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A BlackComixBook.com Post: WHY DOES CONDOMAN TALK FUNNY?
June 30, 2010
F-booker Johnny Splendor was kind enough to point us to this article on the Huffington Post about The Funniest Sex Education Posters of All Time. The Huff Post caption for this one is “Does Condoman Know What Words Mean?” because Condoman is saying… well, you just read it, you know. Sort of funny/odd turn of phrase there.
Except, according to the Post’s source Condoman was “created by the Commonwealth Department of Community Services and Health in Australia in 1991″ as part of ” part of a broader prevention campaign that targeted younger Aboriginal audiences.”
So, I don’t know about y’all, but I was not hanging out with any young Abroginal peoples in Australia in 1991. Is “Don’t be shame be game” like in keeping with some 90s Aboriginal slang? Or is this a straight up “Sweet Christmas” moment, like that Huffington Post caption seems to suggest.?
The Commonwealth Dept. website calls Condoman “one of Australia’s most iconic health messages,” but “iconic” doesn’t really answer the question for me, of whether or not that dude’s an accurate portrayal of indigenous people’s manner of speaking.
What does answer that question is this post on the House of Blackstar website which states:
Condoman was originally conceived and developed in 1987 by a group of Indigenous Health Workers in Townsville… Condoman has been an important foundation and ongoing condom social marketing tool throughout Australia and overseas. As a testament to the original campaign the catch phrase of ‘Don’t Be Shame Be Game’ in relation to condom use is still used within particular Indigenous communities in Australia.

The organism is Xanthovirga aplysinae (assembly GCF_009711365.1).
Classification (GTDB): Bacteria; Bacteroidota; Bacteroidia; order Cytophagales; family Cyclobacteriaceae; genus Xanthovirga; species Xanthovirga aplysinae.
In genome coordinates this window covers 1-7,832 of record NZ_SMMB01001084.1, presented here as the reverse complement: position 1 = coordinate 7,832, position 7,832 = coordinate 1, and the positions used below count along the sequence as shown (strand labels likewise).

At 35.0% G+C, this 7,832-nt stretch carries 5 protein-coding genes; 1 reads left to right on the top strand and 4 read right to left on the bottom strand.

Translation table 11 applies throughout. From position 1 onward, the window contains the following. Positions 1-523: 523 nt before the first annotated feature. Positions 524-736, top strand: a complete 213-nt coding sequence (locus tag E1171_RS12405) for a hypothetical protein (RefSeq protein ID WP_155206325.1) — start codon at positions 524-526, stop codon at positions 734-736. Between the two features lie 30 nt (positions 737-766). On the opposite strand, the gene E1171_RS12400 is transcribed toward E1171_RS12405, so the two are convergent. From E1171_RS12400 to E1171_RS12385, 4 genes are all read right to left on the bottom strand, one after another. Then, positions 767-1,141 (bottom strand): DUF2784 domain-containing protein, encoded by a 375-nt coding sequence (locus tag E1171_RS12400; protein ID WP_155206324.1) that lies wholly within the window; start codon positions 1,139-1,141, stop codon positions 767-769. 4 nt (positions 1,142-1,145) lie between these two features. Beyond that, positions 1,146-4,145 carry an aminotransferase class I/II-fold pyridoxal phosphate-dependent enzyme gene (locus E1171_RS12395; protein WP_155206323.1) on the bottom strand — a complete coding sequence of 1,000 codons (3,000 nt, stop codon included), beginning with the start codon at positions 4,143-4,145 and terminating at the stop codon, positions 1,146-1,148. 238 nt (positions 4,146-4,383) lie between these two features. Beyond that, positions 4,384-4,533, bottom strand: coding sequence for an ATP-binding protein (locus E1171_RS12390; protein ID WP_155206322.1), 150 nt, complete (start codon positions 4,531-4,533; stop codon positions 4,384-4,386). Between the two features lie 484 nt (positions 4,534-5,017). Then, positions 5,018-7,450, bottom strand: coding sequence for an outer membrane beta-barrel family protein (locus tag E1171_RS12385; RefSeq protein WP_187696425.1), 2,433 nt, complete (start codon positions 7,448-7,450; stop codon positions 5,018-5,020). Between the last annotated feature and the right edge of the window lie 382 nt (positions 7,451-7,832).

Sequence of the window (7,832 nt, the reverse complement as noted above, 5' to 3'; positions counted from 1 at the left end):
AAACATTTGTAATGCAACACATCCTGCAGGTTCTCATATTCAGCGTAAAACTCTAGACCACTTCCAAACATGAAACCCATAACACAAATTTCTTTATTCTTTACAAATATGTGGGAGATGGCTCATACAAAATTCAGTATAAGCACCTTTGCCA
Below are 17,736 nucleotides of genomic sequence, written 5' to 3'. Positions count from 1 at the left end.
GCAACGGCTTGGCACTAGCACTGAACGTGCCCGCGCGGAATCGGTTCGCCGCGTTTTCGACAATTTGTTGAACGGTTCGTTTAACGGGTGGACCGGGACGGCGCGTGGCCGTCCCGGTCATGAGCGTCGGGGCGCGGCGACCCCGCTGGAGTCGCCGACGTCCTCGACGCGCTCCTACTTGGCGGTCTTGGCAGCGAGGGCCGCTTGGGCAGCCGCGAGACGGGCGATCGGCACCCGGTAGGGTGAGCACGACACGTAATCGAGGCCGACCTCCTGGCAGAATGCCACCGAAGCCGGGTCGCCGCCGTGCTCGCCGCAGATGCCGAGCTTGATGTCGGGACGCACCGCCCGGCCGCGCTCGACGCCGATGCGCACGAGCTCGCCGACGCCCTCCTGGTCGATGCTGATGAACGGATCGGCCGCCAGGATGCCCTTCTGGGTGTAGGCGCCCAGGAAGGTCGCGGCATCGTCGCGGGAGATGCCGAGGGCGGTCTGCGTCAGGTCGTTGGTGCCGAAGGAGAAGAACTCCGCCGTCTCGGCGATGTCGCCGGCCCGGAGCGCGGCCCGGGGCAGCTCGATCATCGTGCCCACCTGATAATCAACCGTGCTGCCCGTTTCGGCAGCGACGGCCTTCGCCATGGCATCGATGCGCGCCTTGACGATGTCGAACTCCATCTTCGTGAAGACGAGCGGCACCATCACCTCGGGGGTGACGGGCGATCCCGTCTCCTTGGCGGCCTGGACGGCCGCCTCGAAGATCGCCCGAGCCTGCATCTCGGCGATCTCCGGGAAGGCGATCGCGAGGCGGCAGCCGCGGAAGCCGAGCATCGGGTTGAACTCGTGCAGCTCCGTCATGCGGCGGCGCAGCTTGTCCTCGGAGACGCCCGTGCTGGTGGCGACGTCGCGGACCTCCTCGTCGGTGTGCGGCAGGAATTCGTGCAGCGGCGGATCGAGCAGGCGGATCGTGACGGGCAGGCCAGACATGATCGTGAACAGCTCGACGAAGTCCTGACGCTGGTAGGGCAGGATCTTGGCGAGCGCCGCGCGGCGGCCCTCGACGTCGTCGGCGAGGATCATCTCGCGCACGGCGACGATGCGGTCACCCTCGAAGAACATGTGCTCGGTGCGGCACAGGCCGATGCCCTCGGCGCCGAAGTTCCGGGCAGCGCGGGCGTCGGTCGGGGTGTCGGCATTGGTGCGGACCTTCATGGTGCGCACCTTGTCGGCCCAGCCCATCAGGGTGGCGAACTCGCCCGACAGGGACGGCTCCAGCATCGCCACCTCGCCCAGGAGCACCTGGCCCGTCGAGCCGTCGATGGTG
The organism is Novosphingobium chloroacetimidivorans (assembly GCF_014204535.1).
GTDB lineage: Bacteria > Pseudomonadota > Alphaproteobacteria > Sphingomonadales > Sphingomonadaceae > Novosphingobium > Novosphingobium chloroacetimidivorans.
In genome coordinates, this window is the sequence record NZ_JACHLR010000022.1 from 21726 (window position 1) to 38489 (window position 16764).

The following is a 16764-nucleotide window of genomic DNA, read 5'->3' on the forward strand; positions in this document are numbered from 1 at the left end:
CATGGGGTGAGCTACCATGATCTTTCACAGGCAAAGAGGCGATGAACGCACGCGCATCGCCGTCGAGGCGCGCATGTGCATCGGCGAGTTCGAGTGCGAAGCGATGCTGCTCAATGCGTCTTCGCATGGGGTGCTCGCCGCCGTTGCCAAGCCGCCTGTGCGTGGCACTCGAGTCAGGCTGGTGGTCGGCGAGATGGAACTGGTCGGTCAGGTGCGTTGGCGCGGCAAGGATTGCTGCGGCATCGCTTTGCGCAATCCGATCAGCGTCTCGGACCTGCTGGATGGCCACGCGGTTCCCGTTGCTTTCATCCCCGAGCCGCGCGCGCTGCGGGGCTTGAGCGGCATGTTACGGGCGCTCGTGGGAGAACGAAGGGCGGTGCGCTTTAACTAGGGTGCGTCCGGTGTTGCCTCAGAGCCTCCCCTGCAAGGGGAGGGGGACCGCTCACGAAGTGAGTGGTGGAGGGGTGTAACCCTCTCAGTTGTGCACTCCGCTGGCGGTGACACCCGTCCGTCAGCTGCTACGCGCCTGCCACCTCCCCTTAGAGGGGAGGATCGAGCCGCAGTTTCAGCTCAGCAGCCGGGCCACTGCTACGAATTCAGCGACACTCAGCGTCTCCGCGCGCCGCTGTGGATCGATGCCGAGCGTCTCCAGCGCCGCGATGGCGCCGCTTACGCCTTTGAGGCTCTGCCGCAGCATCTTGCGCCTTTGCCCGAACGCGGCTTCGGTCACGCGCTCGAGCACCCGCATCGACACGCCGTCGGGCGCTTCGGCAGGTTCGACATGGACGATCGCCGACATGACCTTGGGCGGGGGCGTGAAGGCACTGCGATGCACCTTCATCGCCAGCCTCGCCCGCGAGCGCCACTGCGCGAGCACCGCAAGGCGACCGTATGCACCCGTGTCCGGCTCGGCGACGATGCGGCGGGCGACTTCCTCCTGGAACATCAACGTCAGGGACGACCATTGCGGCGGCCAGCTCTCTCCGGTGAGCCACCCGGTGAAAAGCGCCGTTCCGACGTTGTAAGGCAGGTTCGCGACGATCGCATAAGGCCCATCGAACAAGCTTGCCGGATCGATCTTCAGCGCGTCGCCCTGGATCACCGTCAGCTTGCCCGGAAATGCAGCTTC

Now, I must admit, I was amused by the Condoman poster juxtaposed with the Huffington Post caption at first. “Does Condoman Know What Words Mean?” is pretty chuckle-worthy when the poster is taken completely out of context, read in an American context as an American work. But it’s not American. If this is just how Aboriginal folk in Australia speak, as seems to be the case, the caption amounts to little more than “Foreigners talk funny.”
Condoman and his still-popular catchphrase returned in 2009: